Example:Sample space for the sum of two dice

From CS2800 wiki

Consider an experiment where two fair dice are rolled independently, and their values are added. We might model this experiment with the sample space [math]\href{/cs2800/wiki/index.php/S}{S} = \href{/cs2800/wiki/index.php/Enumerated_set}{\{2,3,\dots,12\}} [/math] (or even [math]\href{/cs2800/wiki/index.php/S}{S} = \href{/cs2800/wiki/index.php?title=%E2%84%9D&action=edit&redlink=1}{ℝ} [/math]), or with the sample space [math]\href{/cs2800/wiki/index.php/S}{S} = \href{/cs2800/wiki/index.php/Enumerated_set}{\{1,\dots,6\}} \href{/cs2800/wiki/index.php?title=%E2%A8%AF&action=edit&redlink=1}{⨯} \href{/cs2800/wiki/index.php/Enumerated_set}{\{1,\dots,6\}} = \href{/cs2800/wiki/index.php/Enumerated_set}{\{(1,1),(1,2),\dots,(2,1),\dots,(6,6)\}} [/math].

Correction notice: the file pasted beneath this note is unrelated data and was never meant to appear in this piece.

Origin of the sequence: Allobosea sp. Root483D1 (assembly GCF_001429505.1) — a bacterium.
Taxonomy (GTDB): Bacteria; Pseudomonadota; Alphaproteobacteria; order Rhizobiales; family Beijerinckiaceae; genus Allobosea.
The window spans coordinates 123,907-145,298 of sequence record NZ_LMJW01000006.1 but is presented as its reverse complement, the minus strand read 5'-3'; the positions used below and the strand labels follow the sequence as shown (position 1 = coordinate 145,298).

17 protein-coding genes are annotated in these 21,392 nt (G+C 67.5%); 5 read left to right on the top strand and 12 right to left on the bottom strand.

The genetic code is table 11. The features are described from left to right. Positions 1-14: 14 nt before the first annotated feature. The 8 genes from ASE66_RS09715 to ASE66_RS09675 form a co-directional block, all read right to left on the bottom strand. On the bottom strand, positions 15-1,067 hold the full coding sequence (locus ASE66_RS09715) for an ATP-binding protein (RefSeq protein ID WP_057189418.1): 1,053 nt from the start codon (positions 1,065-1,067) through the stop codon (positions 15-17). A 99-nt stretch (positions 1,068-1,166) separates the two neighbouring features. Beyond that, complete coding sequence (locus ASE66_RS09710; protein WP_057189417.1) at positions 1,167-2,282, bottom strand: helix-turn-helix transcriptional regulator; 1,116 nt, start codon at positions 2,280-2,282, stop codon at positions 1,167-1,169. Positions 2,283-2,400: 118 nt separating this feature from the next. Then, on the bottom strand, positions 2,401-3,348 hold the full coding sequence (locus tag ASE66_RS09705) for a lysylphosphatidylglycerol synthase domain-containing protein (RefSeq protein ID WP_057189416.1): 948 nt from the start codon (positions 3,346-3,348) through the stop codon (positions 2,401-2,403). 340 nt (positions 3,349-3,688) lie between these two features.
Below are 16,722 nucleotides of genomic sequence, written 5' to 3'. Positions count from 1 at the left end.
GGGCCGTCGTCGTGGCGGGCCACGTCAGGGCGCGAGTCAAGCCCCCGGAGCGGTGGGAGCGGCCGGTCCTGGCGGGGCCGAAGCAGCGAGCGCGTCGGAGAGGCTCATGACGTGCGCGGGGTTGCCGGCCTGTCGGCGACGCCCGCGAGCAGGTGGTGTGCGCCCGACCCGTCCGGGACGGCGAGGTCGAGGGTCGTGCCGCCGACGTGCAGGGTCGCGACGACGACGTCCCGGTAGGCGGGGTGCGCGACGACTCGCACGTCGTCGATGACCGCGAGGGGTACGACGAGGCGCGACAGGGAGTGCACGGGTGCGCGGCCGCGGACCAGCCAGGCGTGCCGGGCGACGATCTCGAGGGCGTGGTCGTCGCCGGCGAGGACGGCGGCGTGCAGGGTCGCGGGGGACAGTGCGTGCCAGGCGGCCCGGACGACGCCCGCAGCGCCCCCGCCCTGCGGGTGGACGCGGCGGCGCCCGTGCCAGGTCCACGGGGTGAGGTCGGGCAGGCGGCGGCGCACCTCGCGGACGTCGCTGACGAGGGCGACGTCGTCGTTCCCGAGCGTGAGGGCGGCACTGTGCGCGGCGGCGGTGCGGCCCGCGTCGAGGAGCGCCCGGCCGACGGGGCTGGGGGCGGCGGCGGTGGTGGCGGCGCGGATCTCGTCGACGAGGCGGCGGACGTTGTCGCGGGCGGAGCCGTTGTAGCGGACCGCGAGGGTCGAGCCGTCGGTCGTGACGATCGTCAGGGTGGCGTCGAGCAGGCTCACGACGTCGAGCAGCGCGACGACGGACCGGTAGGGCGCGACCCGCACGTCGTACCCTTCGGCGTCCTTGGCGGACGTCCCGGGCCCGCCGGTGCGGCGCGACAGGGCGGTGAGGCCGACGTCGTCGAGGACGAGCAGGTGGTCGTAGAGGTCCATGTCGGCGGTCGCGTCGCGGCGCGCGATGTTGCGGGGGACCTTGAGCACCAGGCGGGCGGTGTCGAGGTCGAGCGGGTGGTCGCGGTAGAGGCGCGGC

Either sample space would work, since both contain enough information to describe the outcomes of the experiment. However, it is difficult to describe the probability measure with the first model, while it is easy with the second (for the second, the fact that the dice are fair and independent means that the equiprobable measure is a good probability measure to describe the experiment).

There is not a "correct" sample space for a given problem, but there are some that are easier to work with than others. It is also possible to create a sample space that doesn't have enough resolution to interpret the events of interest: for example the sample space [math]\href{/cs2800/wiki/index.php/S}{S} = \{x\} [/math] wouldn't work for this experiment, since there is no way to interpret the sum of the dice.